When we say dà xiàng wúxíng (大象無形), “the great image has no form,” then the small image must have a form. So what are these small images and how do their oppositions allow the great image to emerge? For the formless to appear, we must use many forms. But what does the use of forms mean, and what kind of dynamics do they manifest? And how does this dynamic lead to formlessness? In Dao De Jing, Laozi says, “Fǎn zhě dào zhī dòng 反者道之動 (Return is the motion of the Way),” but fǎn can mean either “oppositional” or “returning.” So the oppositional or the returning is the dynamic of dao. First the opposition, secondly returning. That’s why elsewhere I’ve identified a recursive movement—which is not what Hegel called dialectics. Many scholars of the Dao De Jing have tried to call it dialectics, but Hegelian dialectics is based, again, on tragedy—the absolute opposition between freedom and fate, the law of family and the law of the state. Whereas dialectics must reconcile an oppositional discontinuity, you don’t find such a reconciliation in Daoist thought. There is a different nature to the opposition, different dynamics in the oppositional movement.

A shot from China’s Van Goghs. Film still courtesy of Century Image Media.

BS: There’s something that I’m curious about, and here I’m speaking particularly as an art critic who would wonder about this. When you refer to artworks, you refer to really canonical works of either European modernism like Cézanne and Klee, or of classical Chinese art. I wonder what the status or quality of artworks has to do with their relevance or suitability for philosophical discourse. Is it implied that a great work of art is one that has philosophical significance, or could mediocre works also allow you to make the same arguments?

YH: I have to admit my ignorance, of course. I was at MoMA this afternoon and told myself that there are so many things I don’t know. Yesterday I was at the Princeton University library and my hands were shaking from a similar thought. How can I finish reading all these classics? And if I can’t, how can I pretend to know anything at all? I admitted in the preface of Art and Cosmotechnics that I’m not a historian of art, and I’m also not an art critic like you. I can think in terms of concepts and logic, yet when we do that we cannot avoid certain generalizations that could be problematic. At the same time, one way to overcome the problem of generalization is by showing really concretely the value of formulating in terms of concepts, in terms of logic, which doesn’t at all mean excluding artworks that I didn’t use in the book. Rather, my aim is to produce new perspectives and generate new questions for thinking about the relation between art and technology.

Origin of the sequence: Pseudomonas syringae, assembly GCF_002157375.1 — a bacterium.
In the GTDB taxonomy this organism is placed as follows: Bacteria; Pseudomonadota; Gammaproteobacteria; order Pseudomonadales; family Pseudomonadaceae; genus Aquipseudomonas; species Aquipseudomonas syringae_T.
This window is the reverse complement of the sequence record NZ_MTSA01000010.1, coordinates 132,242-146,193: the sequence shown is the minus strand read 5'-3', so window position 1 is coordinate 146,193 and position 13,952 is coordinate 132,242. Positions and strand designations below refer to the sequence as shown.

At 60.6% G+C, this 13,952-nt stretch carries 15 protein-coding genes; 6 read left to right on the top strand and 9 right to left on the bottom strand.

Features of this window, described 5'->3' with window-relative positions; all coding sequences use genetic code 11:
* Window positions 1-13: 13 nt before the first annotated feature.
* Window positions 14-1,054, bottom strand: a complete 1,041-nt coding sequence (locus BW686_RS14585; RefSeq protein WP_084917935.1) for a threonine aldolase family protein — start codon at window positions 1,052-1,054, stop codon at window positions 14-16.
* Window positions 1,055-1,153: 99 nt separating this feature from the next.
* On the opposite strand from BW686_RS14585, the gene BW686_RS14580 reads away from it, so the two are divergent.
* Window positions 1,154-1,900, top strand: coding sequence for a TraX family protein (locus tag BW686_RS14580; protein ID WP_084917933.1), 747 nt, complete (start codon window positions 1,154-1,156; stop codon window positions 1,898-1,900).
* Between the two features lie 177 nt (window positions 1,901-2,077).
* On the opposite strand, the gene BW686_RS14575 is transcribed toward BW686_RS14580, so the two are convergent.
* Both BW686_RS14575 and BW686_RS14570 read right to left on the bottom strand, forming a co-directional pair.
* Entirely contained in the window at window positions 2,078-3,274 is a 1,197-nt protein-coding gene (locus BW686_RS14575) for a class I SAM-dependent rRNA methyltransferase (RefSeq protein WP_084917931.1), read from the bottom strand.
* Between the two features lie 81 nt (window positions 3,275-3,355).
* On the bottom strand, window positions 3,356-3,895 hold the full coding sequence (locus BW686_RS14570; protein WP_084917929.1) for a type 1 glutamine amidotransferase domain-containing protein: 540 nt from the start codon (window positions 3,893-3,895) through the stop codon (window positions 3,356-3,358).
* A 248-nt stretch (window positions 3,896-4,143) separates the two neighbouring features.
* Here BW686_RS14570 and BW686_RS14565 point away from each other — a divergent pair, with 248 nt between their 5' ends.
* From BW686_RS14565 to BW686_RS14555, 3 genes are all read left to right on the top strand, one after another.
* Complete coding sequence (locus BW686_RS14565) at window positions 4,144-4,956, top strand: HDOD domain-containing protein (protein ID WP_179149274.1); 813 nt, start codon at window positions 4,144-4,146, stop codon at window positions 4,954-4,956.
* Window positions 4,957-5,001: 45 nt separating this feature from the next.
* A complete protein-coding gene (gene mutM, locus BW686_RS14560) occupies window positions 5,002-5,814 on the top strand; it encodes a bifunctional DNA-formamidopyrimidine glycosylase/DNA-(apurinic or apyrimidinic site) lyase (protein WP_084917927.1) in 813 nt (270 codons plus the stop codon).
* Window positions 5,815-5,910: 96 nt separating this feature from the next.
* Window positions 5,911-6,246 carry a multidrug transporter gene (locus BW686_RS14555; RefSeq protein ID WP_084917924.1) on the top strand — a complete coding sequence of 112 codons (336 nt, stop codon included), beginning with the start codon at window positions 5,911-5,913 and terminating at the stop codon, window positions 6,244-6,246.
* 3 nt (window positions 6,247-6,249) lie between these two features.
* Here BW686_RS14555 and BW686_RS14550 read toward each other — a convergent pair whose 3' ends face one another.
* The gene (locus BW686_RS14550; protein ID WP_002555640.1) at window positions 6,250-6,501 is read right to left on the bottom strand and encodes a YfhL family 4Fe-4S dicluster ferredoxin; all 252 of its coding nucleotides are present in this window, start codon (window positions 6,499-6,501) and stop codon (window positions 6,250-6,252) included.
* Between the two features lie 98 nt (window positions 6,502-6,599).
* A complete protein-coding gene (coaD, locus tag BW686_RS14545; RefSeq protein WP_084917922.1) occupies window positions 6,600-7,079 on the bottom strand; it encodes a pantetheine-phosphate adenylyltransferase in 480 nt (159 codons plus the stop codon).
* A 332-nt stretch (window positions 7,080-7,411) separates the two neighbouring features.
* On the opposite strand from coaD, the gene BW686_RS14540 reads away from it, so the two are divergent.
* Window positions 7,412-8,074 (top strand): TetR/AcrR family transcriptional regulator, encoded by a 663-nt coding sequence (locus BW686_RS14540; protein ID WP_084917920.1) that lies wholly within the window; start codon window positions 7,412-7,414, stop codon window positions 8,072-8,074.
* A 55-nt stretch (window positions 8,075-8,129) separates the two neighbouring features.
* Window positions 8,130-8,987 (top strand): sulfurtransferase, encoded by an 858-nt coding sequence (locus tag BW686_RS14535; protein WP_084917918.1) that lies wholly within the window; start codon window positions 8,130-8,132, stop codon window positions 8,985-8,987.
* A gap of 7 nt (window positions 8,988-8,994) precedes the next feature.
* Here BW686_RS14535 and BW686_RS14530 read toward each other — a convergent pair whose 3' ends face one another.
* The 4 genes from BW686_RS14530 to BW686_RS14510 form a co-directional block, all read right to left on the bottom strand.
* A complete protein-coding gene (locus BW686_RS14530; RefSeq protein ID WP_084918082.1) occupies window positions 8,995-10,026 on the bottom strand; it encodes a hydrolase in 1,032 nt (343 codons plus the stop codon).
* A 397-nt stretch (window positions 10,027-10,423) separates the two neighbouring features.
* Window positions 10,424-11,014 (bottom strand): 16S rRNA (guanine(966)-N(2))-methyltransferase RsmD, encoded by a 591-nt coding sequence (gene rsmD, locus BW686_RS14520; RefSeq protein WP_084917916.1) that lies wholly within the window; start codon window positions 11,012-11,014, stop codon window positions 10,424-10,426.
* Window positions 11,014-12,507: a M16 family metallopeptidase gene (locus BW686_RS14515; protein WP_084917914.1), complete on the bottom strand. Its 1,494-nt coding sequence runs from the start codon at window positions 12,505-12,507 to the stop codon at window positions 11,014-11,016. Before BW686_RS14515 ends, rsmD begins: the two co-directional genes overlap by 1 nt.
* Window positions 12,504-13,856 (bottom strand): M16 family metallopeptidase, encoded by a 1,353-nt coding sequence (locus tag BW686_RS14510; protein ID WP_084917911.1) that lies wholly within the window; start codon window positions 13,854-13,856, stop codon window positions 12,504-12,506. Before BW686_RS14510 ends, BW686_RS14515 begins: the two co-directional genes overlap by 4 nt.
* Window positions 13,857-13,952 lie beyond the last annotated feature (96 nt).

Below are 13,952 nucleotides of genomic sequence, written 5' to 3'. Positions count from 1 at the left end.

I use artworks in an effort to problematize, so I engage with Merleau-Ponty’s understanding of Cézanne and how Cézanne influenced Zhou Wou-Ki, the Chinese-French painter, in order to ask whether the phenomenological understanding of modern painting is really similar to the Chinese understanding of painting, as François Jullien suggests. I try to say it isn’t similar, but then I have to explain why these are two completely different methods. These examples should not suggest a certain truth that we should ignore at the expense of other artworks. As examples, I use the artworks to problematize some ideas that have been taken for granted and expose places where difference has been undermined or ignored.

BS: There’s a lot of discussion now about artificial intelligence and its ability or inability to write, to make artworks, and so on. Illustrators are worried that they’re going to be put out of work by an artificial intelligence that can be asked to make an illustration in the style of so-and-so. Or journalists might be out of work because you can ask the AI to summarize the current discussions on a given topic. There was a case a few years ago where two people made a five-thousand-page anthology of poetry generated by computer algorithms and posted it on the internet. And each of the poems was arbitrarily attributed to an author—mostly poets, but some poems were mistakenly attributed to people who weren’t even poets. One of the poets mentioned was me! So I decided that I would accept the work as my own. I made a few little changes to make it better, but then included it in one of my books. And then I wrote an article about it saying that now we have to at least learn to write better than a machine. But how we do that is a major question in the relationship of art and technology today. How can art give us a different perspective away from this planetarization of Western technology that Heidegger warned against?